The result is shocking. I have done the math. Wirehouses destroy close to $50 billion in portfolio value each year. That's some 100 basis points in lost value that could be in their clients' portfolios, and isn't. It is $50 billion these clients are paying away in the form of unnecessary fees (which they may not even know are there), or depressed performance based on poor product choices, combined with high expense levels. Or both.
But why isn't it there?
The answer's really quite simple: Because if the money were there, the wirehouses wouldn't be.
Look at it this way: According to Cerulli Associates Inc., the big wirehouses manage over $4.7 trillion in client assets. One hundred basis points is the equivalent of nearly $50 billion. Assuming that just 25% of the excess pricing is retained by the wirehouse, there will be no wirehouse left.
But are you really that surprised?
As victims of their histories and their own legacies, the wirehouses have a business model that just cannot support them. And since the problem is intractable, they have been forced, among other things, to create inflated and opaque pricing structures that are then handed down to the brokers to implement. Because ultimately, wirehouses cannot sustain their businesses without this revenue stream.
When clients move their assets to one of our firms, our standard practice is to review their portfolios, and when we do, we nearly always find tremendous opportunities not only to reduce fees, but also to put them into far superior products. Three examples of egregious misallocations to clients' portfolios -- allocations quite obviously in the interest of the wirehouse and not the client -- will help to illustrate just some of what we see regularly.
First, there are high-commission structured products: Rarely is there a sound investment reason for them to be there. When is it ever in a client's interest to provide an issuer with cheap capital – without getting an appropriate return? Wirehouses virtually always sell these on a commission basis despite the existence of much-cheaper solutions designed for fee-based advisers. We've analyzed at least 100 wirehouse structured notes and found none to be in the clients' best interests.
Second, there are hugely marked-up bonds. The bonds in one pretty straightforward $40 million bond portfolio constructed by a well-known wirehouse had been marked up by $600,000 – about 1.5% on average; the client was told about the low management fee he was supposedly paying, but once he saw the real economics he moved his portfolio in a heartbeat. Third, wirehouses often significantly overweight clients in A shares, instead of other more efficient share classes. Wirehouses rarely provide clients with access to the cheapest share classes, dramatically increasing the cost of money management. We have seen total excess fees and product costs of easily 100 basis points and more, even for very affluent and sophisticated clients.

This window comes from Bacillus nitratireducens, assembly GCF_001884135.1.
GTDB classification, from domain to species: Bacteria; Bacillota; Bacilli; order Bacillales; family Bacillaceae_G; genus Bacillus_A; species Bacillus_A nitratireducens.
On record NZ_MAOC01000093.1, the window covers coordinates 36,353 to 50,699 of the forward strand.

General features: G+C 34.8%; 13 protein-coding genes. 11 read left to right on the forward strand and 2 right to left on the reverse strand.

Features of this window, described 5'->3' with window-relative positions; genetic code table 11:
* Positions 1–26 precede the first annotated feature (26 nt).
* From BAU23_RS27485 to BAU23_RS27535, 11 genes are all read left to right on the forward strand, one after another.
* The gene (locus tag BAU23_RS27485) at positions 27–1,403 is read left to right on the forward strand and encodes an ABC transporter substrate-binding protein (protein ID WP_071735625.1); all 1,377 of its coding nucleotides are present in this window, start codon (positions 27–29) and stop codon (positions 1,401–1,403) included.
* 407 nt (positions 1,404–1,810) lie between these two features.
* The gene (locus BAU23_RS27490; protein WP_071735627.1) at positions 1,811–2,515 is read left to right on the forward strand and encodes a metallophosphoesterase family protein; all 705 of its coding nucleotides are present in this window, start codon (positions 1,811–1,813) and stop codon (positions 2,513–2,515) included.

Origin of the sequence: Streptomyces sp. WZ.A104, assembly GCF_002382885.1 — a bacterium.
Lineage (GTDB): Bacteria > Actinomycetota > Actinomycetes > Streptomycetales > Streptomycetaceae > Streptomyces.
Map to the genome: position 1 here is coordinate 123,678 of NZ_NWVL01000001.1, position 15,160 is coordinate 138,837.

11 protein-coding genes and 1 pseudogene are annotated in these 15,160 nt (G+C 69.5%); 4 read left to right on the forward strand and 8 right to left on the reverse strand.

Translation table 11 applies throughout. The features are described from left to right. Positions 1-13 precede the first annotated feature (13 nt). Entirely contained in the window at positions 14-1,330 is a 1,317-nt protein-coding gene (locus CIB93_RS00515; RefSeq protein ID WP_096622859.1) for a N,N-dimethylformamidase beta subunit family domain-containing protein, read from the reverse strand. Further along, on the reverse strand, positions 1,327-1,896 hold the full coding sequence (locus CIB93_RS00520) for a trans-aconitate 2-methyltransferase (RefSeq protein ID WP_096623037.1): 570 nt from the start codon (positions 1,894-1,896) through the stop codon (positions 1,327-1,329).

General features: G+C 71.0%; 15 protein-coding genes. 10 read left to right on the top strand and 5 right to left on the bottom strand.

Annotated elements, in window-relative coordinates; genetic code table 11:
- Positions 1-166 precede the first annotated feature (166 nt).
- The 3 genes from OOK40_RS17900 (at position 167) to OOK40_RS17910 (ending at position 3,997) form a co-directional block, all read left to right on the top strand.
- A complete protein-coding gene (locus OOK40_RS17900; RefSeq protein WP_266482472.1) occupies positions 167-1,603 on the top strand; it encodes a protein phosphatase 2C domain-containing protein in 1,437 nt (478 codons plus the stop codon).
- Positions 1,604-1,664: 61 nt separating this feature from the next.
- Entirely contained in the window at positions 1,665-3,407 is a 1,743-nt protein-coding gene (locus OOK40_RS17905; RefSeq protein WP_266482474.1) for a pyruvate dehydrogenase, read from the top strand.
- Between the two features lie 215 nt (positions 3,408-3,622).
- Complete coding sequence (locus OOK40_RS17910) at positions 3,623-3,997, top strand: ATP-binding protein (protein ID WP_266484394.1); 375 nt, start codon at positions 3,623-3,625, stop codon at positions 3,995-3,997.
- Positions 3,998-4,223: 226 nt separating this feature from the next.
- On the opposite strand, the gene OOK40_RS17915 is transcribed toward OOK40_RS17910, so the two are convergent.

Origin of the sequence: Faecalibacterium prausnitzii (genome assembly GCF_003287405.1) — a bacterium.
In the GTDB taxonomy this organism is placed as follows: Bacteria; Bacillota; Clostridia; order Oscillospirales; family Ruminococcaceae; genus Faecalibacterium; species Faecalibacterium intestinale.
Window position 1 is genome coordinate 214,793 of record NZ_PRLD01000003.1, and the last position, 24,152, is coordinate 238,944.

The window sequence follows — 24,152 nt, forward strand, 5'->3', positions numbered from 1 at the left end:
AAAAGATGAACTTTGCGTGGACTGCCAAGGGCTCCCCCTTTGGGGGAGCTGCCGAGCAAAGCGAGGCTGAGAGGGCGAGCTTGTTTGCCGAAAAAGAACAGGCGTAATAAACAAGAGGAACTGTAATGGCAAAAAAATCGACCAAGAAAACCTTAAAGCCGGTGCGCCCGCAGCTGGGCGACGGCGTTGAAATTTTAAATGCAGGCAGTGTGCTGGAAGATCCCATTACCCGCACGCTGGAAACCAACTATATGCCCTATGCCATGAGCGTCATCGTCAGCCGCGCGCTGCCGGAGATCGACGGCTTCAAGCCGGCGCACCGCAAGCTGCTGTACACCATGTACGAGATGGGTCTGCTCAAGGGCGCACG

These are just three out of many examples that demonstrate that what is good for the brokerage firm is not good for the client. In each of these cases, the clients are kept in the dark about the extent of the “tax” they pay to support antiquated business models. None of these examples has anything to do with the excesses and fines imposed by regulators with a high level of publicity; these are examples of day-to-day, systemic behavior, probably perfectly legal, given the opacity of the suitability standard, but simply not in the best interests of the client.
However, I'm certainly not advocating that clients pick up the phone immediately and challenge their brokers (although taking a good look at their brokers' product selection may be essential for their financial health). They need to realize that it's the system that's at fault. Their brokers operate in an environment imposed on them by massive, anonymous organizations; every client is just a number for headquarters, nothing more. The best among the brokers go to battle every day on their clients' behalf, protecting them against yet another dictum coming from the top. (Oh, did I mention a close-to-absurd program to increase fees recently imposed by a wirehouse?) However, when brokers do decide to go independent, their clients really should go with them. It will be better for the clients. It will be better for the broker. And clients will not be alone. When really good brokers leave the wirehouses to go independent, in our experience, they usually take with them 90% to 95% of the assets they formerly looked after.
The wirehouse problem remains an insoluble one: they are not creating appropriate returns on equity despite smoke-and-mirror pricing and inferior product selection. They have been systematically losing market share for 20 years. Rising interest rates may help, but will just hide the real issue: Unless they learn to truly add value to their clients in a transparent way, their best clients and brokers will continue to move to Independence. Let's stop the $50 billion heist.
What do you think? Do you have an opposing perspective? Join the conversation and tell us what you think of the wirehouse model or e-mail our digital editor with your point of view.
Rudy Adolf is founder and chief executive of Focus Financial Partners, one of the active acquirers of RIAs nationally. An industry expert, Rudy frequently speaks at industry events and helps partner firms build their practices strategically.